Issue 182 | April 9, 2004
Microsoft Corporation v.
Multi-Tech Systems, Inc. et al.

In Microsoft Corporation v. Multi-Tech Systems, Inc. et al., No. 03-1138 (Fed. Cir. February 3, 2004), the federal circuit affirmed summary judgment grants of noninfringement to Microsoft and Net2Phone of Multi-Tech's '649, '627, and '532 patents, directed to personal computer based systems and methods for simultaneously transmitting voice and/or computer data to a remote site over a telephone line.

Microsoft filed suit against Multi-Tech seeking a declaratory judgment of non-infringement, invalidity, and unenforceability of seven Multi-Tech patents. Multi-Tech counterclaimed alleging infringement of the '289, '470, '649, '627, and '532 patents. The district court construed the disputed claim terms for the two cases in a single Markman order. The district court concluded that, for all patents at issue, the intrinsic evidence limited Multi-Tech's inventions to use of a direct point-to-point telephone line connection. In both cases, the district court entered final judgments of non-infringement of the '289, '470, '649, '627, and '532 patents. Multi-Tech appealed to the Federal Circuit, challenging the judgments with respect to the '649, '627, and '532 patents.

The Federal Circuit observed that only claim 1 of the '627 patent explicitly referred to transmission over a telephone line, and that claim 1 of the ‘627 patent as well as the claims in the '649 and '532 patents were more broad and did not exclude data transmission over a packet-switched network. However, the court interpreted the claims in light of the specification, which was identical for all three patents, as directed to communications "over a standard telephone line" and not encompassing data transmission over a packet-switched network such as the internet. The court stated that the prosecution history of the '627 patent showed that Multi-Tech viewed its inventions as being limited to communications over a telephone line.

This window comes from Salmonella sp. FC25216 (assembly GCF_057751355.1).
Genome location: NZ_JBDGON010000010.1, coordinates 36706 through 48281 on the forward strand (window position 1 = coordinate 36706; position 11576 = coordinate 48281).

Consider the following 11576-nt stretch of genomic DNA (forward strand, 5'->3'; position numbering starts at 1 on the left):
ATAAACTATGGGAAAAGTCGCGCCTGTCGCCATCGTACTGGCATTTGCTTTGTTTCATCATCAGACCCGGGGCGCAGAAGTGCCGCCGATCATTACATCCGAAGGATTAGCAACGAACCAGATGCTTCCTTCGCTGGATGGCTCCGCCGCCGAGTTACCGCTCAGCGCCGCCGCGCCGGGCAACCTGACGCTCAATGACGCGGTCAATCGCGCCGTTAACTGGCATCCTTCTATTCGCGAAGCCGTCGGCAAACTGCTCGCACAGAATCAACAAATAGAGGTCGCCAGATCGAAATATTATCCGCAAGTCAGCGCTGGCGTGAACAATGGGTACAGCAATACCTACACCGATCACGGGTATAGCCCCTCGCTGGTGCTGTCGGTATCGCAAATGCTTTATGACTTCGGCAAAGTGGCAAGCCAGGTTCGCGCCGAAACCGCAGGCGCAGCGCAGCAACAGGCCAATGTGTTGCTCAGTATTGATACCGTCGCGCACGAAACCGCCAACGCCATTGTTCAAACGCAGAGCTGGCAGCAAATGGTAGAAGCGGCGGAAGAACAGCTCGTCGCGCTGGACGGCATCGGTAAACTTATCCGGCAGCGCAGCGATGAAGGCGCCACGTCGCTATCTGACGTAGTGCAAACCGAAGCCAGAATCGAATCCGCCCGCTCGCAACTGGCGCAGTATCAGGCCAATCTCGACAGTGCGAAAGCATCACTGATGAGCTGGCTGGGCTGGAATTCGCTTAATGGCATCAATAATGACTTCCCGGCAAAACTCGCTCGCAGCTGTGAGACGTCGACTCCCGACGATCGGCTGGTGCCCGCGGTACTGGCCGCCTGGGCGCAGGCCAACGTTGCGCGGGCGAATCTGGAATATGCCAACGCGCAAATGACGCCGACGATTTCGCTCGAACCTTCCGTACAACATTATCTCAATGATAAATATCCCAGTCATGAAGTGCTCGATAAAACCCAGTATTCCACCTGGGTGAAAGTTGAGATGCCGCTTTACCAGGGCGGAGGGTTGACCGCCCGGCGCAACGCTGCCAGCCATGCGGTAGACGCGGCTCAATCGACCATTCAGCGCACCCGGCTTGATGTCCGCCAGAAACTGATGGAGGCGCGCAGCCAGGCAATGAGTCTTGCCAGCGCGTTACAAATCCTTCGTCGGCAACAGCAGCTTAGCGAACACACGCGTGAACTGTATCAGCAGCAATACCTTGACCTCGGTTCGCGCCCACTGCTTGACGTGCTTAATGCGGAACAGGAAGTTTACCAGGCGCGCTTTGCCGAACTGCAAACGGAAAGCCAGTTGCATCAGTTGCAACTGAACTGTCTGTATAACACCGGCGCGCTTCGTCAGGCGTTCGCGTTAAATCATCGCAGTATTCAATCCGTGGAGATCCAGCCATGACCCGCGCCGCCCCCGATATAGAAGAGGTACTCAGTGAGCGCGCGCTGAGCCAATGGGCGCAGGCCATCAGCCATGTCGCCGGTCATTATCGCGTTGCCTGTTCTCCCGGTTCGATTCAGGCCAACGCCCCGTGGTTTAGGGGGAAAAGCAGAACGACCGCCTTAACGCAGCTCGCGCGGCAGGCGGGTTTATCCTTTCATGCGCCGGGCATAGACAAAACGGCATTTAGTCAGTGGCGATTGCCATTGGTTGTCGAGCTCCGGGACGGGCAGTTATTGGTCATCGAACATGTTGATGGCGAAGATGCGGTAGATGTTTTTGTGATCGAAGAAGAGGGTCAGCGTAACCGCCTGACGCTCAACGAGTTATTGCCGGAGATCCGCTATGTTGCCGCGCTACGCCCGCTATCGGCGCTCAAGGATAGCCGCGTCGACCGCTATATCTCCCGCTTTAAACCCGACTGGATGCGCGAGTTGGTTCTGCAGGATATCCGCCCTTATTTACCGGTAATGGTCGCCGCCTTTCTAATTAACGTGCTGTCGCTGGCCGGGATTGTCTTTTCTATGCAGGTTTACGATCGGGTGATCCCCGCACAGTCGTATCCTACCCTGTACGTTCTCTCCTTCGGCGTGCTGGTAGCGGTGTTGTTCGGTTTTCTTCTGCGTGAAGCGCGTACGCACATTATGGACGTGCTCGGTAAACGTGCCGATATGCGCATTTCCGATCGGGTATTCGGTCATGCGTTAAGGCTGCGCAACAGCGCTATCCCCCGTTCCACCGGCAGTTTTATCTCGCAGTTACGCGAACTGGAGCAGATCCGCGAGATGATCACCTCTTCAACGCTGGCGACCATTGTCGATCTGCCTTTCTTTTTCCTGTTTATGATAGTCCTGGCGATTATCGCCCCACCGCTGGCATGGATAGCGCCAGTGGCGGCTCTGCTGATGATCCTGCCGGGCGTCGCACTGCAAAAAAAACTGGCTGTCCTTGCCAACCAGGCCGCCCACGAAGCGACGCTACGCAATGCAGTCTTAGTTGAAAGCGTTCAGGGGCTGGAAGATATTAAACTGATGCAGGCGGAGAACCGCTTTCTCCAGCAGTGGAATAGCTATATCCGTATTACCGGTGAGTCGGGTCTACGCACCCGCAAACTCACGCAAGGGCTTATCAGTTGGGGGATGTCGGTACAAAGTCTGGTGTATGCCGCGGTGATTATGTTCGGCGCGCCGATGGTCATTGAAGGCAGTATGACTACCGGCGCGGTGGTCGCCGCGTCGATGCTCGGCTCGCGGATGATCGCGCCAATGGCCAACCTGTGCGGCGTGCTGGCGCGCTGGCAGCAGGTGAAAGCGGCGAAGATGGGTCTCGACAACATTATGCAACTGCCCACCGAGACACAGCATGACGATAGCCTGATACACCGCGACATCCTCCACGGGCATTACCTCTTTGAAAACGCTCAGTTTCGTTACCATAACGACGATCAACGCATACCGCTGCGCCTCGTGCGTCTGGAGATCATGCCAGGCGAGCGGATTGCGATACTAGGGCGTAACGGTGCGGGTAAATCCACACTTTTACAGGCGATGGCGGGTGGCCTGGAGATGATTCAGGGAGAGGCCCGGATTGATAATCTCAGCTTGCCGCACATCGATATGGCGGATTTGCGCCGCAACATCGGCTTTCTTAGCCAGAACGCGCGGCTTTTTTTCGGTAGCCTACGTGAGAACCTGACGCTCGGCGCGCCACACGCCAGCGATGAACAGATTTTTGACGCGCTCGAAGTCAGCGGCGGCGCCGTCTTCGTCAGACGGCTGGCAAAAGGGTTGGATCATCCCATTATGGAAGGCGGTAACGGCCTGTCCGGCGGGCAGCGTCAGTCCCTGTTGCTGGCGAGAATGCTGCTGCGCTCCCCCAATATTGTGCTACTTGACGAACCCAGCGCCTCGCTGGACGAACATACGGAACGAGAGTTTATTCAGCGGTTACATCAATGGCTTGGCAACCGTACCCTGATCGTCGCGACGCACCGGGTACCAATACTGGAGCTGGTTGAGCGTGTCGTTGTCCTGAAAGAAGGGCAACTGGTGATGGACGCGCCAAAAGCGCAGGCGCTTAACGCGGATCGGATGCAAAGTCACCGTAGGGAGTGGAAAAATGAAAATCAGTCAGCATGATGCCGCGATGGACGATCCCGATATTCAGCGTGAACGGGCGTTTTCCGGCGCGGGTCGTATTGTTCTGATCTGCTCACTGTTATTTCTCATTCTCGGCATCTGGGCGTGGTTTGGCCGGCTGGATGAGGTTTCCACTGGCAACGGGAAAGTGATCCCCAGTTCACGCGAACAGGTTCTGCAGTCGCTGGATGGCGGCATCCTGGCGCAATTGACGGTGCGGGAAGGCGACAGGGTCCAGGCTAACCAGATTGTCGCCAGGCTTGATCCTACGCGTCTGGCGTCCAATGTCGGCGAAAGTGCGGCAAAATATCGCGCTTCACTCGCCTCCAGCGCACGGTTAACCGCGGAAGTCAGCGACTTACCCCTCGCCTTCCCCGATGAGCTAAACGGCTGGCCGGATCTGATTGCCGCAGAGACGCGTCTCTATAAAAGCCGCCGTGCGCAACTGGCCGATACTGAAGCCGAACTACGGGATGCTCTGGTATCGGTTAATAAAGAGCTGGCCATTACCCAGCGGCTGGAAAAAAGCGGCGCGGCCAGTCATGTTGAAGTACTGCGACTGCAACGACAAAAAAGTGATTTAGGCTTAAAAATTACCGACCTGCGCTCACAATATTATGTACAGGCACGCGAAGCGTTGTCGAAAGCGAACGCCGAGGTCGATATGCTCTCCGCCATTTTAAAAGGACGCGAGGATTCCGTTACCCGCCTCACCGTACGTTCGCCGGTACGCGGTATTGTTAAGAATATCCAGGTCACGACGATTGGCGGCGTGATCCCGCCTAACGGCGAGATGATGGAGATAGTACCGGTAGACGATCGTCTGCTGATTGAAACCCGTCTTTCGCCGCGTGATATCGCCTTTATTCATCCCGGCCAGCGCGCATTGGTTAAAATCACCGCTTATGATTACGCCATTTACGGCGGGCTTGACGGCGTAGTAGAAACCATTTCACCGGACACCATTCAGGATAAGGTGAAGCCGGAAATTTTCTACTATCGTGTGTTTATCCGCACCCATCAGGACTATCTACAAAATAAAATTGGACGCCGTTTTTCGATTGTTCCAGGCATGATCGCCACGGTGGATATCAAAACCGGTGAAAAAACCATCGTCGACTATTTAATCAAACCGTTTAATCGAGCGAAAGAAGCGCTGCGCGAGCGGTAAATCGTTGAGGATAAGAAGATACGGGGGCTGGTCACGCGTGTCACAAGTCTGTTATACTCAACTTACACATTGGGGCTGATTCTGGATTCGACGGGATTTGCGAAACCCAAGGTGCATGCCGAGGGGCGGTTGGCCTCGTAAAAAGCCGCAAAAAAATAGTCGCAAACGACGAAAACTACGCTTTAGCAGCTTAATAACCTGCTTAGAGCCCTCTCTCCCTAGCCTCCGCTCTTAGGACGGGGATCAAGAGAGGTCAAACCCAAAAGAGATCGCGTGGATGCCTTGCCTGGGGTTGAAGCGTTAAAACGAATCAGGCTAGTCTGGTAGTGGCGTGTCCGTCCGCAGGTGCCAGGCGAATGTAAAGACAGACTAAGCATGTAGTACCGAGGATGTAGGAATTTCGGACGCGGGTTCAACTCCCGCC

In addition, the Federal Circuit, applying Georgia-Pacific, concluded that Multi-Tech's statements made during the prosecution of the '627 patent with regard to the scope of its inventions as disclosed in the common specification were relevant not only to the '627 and '532 patents (issued after the '627 patent), but also to the earlier issued '649 patent (issued before the '627 patent).

In Georgia-Pacific, the Federal Circuit previously rejected the argument that the patentee was bound, or estopped, by a statement made in connection with a later application after the patent in suit had issued. 195 F.3d 1322, 1333 (Fed. Cir. 1999). Notwithstanding, the court stated that Georgia-Pacific did not suggest that patentee's statements would be irrelevant to the scope of the disclosed invention: "any statement of the patentee in the prosecution of a related application as to the scope of the invention would be relevant to claim construction."

The federal circuit also considered and revised the district court's claim construction of the limitations relating to "headers," "multiplexing," and "speaker phones." However, due to Multi-Tech's stipulations of non-infringement, the federal circuit ultimately affirmed the judgments of the district court.

In a colorful dissent, Judge Rader stated the majority: (1) manufactured an unreasonable limitation out of vague specification references as requiring the exclusive use of telephone line transmission; (2) stretched to find a clear and unambiguous disclaimer in the prosecution history of the '627 patent; and (3) disregarded the holding of Georgia-Pacific by applying the prosecution history of one patent to limit the claims of a related patent that was allowed before the creation of the prosecution history at issue.

To view the full decision visit http://www.aplf.org/mailer/Issue182.doc

To discuss this topic further, please feel free to contact the author Michael R. Dzwonczyk, (mdzwonczyk@sughrue.com), at Sughrue Mion, PLLC in Washington DC., USA.

The information contained in this email is provided for informational purposes only and does not represent legal advice. Neither the APLF nor the author intends to create an attorney client relationship by providing this information to you through this message.

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